Years ago, before his death, my wife’s father, Rev. Charles Wilson, preached from this passage on many different occasions. He was a pastor, gifted at loving people, particularly people who were hurting or suffering. His was an empathy born out of his own sufferings and sickness. He struggled through years of heart disease, cancer, and physical difficulties. He was given a compassion and love for people and the Lord as he walked the halls of many hospitals. He would hear questions over these years. “Why am I suffering?” or “When will it end?” or “How can I stop worrying” were just a few. So, this passage on worry was one that he returned to over and over again as he sought to give comfort from the Word. The following largely comes from a sermon he preached repeatedly and that was written up in a book my wife and I compiled, entitled In All Things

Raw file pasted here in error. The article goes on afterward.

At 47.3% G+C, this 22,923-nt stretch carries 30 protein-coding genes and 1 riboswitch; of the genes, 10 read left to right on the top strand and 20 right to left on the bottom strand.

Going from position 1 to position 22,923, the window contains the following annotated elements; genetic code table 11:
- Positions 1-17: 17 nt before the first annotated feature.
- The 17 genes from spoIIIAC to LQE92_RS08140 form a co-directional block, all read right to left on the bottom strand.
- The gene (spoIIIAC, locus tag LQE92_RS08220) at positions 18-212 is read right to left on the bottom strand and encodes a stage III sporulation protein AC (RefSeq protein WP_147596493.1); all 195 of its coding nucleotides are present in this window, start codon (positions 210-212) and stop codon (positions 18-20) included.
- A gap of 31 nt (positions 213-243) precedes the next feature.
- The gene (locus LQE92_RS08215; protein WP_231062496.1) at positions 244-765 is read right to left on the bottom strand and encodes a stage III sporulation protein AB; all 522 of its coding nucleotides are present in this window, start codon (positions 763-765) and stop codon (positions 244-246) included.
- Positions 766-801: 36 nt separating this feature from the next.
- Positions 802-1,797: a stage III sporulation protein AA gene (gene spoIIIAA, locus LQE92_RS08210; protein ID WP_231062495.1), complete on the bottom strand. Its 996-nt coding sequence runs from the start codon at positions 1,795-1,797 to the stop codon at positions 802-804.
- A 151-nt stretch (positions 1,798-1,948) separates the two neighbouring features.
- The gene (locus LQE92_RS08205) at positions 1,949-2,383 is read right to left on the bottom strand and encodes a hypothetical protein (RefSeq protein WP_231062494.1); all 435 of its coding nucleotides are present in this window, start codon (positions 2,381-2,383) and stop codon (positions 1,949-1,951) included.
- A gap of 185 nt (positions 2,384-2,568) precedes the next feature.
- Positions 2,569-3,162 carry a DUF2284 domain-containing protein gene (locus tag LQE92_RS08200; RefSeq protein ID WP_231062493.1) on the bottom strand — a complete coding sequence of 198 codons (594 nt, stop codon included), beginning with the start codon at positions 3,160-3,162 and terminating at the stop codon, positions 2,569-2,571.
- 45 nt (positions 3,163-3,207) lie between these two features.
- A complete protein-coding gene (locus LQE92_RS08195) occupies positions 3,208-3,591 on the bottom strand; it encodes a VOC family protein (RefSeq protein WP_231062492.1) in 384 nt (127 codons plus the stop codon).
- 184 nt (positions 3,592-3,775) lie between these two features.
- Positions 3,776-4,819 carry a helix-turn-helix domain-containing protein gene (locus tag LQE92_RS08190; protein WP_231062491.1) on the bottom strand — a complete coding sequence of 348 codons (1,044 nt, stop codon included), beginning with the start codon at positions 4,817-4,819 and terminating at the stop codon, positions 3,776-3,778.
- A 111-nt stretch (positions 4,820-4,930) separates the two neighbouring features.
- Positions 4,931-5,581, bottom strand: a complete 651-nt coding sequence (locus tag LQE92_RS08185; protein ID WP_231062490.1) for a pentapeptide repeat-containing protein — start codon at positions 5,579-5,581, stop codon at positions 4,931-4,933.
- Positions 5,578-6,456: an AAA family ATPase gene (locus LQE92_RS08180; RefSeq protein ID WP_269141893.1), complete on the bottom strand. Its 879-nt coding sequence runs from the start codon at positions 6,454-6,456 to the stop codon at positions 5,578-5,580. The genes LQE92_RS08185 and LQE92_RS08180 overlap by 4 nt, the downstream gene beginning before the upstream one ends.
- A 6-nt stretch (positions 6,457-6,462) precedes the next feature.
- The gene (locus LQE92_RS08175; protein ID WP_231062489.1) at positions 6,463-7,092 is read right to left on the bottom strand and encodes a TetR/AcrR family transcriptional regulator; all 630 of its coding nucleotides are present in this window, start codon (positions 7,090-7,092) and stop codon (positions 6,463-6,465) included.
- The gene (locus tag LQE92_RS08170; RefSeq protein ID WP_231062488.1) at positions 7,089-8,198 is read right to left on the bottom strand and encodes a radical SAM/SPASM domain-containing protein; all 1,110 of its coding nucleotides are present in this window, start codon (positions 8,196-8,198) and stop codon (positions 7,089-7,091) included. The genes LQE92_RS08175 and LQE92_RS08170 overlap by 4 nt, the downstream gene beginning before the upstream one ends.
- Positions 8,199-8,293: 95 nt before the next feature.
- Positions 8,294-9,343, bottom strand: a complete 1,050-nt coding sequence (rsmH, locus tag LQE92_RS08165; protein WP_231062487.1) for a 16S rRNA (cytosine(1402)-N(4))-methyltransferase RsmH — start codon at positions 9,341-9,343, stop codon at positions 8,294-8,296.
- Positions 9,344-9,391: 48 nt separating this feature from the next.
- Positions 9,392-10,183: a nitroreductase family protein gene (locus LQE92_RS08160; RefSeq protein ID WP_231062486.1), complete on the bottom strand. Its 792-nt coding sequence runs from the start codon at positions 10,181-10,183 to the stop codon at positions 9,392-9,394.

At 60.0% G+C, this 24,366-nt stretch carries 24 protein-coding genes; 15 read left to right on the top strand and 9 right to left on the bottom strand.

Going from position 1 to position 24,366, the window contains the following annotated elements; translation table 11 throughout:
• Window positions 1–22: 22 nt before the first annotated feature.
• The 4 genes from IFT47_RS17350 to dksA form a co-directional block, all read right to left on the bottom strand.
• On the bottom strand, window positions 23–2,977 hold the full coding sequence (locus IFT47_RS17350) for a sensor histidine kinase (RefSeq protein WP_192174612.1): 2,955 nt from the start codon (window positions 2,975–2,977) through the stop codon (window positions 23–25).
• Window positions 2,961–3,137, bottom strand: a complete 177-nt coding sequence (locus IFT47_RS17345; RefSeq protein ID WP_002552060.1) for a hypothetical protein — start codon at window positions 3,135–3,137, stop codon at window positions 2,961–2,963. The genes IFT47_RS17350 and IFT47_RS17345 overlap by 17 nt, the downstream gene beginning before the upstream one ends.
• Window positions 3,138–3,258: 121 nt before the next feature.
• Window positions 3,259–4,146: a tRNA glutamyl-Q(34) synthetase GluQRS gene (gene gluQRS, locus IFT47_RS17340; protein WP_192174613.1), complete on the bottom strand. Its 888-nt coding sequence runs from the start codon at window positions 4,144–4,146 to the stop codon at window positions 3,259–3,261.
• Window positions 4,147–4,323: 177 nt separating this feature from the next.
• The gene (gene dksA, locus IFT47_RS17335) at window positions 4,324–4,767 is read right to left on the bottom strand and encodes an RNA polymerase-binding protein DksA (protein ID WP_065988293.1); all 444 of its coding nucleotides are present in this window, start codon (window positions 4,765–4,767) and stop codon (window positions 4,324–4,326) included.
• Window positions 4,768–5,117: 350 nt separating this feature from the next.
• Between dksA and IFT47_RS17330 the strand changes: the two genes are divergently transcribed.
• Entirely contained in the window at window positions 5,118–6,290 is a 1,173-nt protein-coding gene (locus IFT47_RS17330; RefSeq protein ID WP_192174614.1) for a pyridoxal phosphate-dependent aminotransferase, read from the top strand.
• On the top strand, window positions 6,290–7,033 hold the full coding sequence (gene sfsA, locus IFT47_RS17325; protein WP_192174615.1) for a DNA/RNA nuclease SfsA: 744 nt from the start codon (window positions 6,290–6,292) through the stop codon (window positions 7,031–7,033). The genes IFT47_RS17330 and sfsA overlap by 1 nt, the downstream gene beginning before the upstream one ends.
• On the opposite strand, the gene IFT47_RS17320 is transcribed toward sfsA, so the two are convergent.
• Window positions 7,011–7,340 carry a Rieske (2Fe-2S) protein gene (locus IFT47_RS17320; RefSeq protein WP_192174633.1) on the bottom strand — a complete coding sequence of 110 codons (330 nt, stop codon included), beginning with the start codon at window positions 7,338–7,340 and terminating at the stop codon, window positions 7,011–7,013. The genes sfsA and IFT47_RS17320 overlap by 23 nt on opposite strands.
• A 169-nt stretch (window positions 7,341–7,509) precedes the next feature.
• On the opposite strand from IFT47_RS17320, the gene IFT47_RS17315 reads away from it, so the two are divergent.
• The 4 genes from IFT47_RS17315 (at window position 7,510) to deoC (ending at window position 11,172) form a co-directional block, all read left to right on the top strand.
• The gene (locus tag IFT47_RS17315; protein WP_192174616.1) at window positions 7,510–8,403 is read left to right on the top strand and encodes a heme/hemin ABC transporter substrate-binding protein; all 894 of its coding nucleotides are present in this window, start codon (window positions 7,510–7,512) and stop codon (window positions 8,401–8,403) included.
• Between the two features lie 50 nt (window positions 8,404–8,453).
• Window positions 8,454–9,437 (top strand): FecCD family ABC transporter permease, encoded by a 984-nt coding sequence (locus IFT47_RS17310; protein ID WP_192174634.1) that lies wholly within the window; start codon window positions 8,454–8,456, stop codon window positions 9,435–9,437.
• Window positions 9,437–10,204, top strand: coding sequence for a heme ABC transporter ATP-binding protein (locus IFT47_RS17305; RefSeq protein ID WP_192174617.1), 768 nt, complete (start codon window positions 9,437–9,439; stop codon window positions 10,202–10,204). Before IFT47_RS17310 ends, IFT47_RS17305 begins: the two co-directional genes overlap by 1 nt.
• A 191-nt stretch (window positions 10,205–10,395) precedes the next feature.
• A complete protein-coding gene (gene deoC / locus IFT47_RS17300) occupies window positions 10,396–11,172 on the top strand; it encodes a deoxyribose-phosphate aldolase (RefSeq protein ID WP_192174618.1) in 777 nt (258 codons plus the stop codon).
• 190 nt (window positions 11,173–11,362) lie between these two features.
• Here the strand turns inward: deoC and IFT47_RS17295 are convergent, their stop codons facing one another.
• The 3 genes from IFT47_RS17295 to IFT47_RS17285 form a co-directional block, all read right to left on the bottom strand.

“In this passage Matt. 6:24-34 Christ lovingly chastises His listeners as those with ‘little faith’. What does it mean to have ‘little faith’? First of all, we are the ones of ‘little faith’ when we confine our faith to only one aspect of life, the salvation of our souls.  This type of faith does not extend to the whole of life.  Let me explain what I mean. When it comes to a saving faith, we are perfectly clear.  We have been convicted of sin and have seen how helpless we are to put ourselves right with God and that our only way of deliverance is in Christ.  We understand that He came into the world, died for our sins, and reconciled us to God. We believe on Him and have saving faith with regard to the present and to all eternity.  That is saving faith, the thing that makes us Christians.  But so often Christians stop there. They stop with saving faith.  Often, we seem to think that faith is something which applies only to the question of salvation.  The result is that in our daily lives we live as if we are defeated.  In our daily existence there can be seen very little difference between us and the person who is not a believer.  We become worried and anxious, and we conform to this world.  We have come to know God as our Heavenly Father, yet we are worried about food, drink, and clothing.  Our faith is confined.  It is a ‘little faith’ because its scope is so limited.”